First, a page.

Gone, not for­got­ten

Walk at Saugeen First Na­tion remembers miss­ing Indige­nous women and men

The Sun Times (Owen Sound) - - FRONT PAGE - FRANCES LEARMENT

A decade af­ter her grand­daugh­ter and a friend went miss­ing af­ter mov­ing from Saugeen First Na­tion #29 to Que­bec, Beu­lah John­son took so­lace from a “cel­e­bra­tion” at the an­nual Take Back the Night Miss­ing and Mur­dered Indige­nous Walk Tues­day at Saugeen First Na­tion.

Ap­prox­i­mately 75 peo­ple - half the crowd from past years - ac­com­pa­nied by singers and drum­mers, car­ried re­mem­brance signs as they walked from the Women’s Shel­ter to the am­phithe­atre on High­way 21 for a cer­e­mony to re­mem­ber the 1,200 miss­ing and mur­dered Indige­nous women in Canada.

John­son said her daugh­ter, Maisy’s mother, has not given up hope.

“I think I have. I - I have to move on,” John­son said, but still wished “some­thing would come out of the blue” to ex­plain Maisy’s dis­ap­pear­ance Sept. 5, 2008.

“Ev­ery­one is here as a cel­e­bra­tion and that helps,” John­son said as she car­ried a sym­bolic red dress on a dec­o­rated staff dur­ing the walk. She placed the dress at the mon­u­ment at the am­phithe­atre site.

Twelve women and one man placed 13 roses - red ones rep­re­sent­ing 100 miss­ing and mur­dered women, yel­low for un­re­ported miss­ing, and one white one for miss­ing and mur­dered men around the stone mon­u­ment where can­dles burned in their hon­our.

OPP Const. Adam Be­langer of­fered con­do­lences to fam­i­lies and friends who have suf­fered loss.

He said a 2015 Miss­ing and Un­solved Indige­nous Peo­ple in OPP Ju­ris­dic­tion Re­port of­fered clar­ity.

“The OPP hopes the re­port gen­er­ates dis­cus­sion and po­ten­tial leads, and or res­o­lu­tion for the fam­i­lies that have suf­fered loss.”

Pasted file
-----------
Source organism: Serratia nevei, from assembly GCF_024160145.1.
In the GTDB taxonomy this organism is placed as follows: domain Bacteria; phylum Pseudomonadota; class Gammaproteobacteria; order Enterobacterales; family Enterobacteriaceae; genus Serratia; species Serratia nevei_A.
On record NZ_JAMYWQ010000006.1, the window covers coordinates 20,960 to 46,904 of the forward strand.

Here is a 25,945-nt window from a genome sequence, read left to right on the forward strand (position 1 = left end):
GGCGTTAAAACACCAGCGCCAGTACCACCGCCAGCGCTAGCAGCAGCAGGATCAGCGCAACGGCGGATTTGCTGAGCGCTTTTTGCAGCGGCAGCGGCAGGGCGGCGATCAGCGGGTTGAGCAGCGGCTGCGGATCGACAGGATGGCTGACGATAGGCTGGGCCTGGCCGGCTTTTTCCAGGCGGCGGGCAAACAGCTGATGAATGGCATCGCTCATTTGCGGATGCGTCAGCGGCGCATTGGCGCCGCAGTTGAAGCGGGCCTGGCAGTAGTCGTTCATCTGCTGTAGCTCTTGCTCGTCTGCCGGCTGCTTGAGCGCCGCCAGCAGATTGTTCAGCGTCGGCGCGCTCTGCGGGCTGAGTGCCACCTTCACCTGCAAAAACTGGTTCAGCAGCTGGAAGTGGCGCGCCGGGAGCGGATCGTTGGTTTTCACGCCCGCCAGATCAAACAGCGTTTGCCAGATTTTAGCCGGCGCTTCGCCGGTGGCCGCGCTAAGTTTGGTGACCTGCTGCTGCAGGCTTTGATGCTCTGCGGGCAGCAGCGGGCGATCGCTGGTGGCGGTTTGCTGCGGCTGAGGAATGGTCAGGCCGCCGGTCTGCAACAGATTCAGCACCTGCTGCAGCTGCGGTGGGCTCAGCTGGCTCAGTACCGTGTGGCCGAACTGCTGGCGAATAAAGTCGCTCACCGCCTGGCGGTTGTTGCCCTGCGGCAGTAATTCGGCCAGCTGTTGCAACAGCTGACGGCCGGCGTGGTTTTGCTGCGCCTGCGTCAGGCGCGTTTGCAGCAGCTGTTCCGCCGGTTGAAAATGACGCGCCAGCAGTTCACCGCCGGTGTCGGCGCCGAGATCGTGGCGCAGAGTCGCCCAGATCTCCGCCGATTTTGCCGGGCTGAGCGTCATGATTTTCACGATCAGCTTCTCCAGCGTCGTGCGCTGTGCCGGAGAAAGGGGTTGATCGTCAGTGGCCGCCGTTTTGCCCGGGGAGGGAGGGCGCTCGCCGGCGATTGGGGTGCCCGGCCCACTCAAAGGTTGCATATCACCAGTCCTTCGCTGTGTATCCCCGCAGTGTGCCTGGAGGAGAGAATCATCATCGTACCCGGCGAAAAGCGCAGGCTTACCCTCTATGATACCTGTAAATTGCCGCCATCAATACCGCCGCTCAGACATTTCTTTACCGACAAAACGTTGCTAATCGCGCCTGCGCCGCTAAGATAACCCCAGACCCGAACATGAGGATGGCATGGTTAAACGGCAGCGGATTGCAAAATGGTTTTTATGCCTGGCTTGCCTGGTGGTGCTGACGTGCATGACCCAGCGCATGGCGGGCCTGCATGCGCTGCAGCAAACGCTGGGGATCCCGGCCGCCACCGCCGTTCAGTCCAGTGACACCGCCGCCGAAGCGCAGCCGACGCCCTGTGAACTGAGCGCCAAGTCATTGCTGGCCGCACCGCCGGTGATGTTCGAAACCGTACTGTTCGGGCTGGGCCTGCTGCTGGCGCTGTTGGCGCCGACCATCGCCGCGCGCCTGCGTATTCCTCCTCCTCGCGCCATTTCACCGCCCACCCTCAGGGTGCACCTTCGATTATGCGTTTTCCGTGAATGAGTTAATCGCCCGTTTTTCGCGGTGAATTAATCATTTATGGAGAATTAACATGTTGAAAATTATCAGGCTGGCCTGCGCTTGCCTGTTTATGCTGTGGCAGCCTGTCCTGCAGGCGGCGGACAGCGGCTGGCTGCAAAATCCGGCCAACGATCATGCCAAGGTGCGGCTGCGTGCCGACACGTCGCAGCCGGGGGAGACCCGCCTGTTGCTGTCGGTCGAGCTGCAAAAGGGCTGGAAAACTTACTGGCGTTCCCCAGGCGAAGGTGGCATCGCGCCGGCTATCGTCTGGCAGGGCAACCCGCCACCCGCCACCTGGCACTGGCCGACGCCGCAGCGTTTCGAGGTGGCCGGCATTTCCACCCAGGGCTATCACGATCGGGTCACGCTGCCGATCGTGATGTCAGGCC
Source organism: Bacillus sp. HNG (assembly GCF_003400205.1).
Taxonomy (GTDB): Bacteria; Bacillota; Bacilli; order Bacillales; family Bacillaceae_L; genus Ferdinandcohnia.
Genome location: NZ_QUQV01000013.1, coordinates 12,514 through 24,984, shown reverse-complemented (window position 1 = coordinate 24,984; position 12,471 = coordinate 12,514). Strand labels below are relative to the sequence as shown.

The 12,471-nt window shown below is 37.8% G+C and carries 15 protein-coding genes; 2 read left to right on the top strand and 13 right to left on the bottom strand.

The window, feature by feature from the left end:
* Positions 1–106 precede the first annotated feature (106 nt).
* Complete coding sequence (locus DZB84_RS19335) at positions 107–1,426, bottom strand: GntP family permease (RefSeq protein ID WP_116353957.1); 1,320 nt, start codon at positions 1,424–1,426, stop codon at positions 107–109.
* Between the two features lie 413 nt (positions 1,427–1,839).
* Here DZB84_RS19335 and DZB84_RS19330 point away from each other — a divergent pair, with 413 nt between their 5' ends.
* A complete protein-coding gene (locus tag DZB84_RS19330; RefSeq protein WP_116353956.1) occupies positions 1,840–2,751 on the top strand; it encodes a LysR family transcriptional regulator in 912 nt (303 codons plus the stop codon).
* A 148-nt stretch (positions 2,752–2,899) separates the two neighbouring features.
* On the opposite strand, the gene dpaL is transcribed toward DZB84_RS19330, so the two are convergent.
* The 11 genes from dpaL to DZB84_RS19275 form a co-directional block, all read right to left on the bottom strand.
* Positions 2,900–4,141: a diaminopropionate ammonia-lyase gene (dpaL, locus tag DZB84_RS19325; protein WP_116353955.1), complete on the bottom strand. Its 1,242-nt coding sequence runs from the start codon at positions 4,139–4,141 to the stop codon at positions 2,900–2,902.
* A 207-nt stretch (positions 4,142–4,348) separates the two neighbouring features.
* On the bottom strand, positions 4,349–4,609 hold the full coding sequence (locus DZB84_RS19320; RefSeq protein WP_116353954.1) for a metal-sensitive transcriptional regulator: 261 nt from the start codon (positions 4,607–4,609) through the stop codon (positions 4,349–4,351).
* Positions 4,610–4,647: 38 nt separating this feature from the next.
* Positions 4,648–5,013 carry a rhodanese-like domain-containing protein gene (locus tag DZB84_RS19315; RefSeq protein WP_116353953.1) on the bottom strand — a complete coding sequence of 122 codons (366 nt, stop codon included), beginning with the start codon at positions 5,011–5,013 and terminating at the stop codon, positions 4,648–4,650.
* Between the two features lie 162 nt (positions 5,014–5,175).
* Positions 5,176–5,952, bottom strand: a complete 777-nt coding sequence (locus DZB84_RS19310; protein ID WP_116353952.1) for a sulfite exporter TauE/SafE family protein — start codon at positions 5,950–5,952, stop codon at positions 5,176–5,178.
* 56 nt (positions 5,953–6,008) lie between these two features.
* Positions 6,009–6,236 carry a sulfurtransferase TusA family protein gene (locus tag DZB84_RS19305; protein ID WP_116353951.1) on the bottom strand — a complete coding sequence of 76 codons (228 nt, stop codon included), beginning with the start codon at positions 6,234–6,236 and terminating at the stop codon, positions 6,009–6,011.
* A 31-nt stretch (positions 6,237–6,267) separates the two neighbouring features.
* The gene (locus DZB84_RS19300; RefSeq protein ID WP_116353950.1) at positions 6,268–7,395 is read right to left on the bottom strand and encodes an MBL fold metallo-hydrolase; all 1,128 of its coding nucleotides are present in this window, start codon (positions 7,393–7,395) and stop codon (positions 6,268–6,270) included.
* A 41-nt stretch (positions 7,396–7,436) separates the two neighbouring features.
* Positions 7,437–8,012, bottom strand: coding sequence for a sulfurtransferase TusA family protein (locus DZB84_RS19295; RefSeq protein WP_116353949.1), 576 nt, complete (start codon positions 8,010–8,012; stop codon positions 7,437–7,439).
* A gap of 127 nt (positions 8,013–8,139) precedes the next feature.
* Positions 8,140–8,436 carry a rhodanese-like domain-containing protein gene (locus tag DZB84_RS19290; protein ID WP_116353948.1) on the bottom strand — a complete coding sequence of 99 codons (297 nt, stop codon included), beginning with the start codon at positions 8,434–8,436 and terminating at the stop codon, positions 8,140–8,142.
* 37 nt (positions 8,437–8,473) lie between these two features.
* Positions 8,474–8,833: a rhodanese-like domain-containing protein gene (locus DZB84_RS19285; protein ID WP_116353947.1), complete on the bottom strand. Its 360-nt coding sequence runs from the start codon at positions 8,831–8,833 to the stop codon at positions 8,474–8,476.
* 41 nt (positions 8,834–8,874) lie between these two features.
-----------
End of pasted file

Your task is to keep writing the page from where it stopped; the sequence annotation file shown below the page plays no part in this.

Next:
Lori Ke­waquom, SFN cul­ture and well­ness co­or­di­na­tor, thanked the crowd be­cause their at­ten­dance un­der­scores the ba­sis of their cul­ture and tra­di­tions.

“We are all Spirit - some­times we don’t have any­thing else to hold on to and we can hold on to the Spirit as the very ba­sis of who we are as a peo­ple.”

She made spe­cial men­tion of the men in the crowd and the men drum­mers, call­ing them pro­tec­tors with a spe­cial role, and to women - the car­ri­ers of life - who she called the portal be­tween the spir­i­tual realm and here.

Ke­waquom said the “un­re­solved grief” in the com­mu­nity and ques­tions about loved one’s fates would hope­fully be helped by the joint griev­ing and cer­e­mony to help the Spirit’s jour­ney to the Spirit World.

The cer­e­mony ended with the crowd of­fer­ing to­bacco ties to the Sa­cred Fire in group prayer, and then go­ing to the Youth Cen­tre for re­fresh­ments.


Ap­prox­i­mately 75 men, women and chil­dren marched from the Saugeen First Na­tion Women's Shel­ter to the am­phithe­atre on High­way 21 in sup­port of the an­nual Take Back the Night Miss­ing and Mur­dered Indige­nous Walk in Saugeen First Na­tion on Tues­day.

FRANCES LEARMENT/ POST­MEDIA NEWS A decade af­ter her grand­daugh­ter, former Southamp­ton grade school stu­dent Massey Od­jick, went miss­ing Saugeen First Na­tion res­i­dent Beu­lah John­son has come to terms with her loss, which she marked Tues­day at the an­nual Ta

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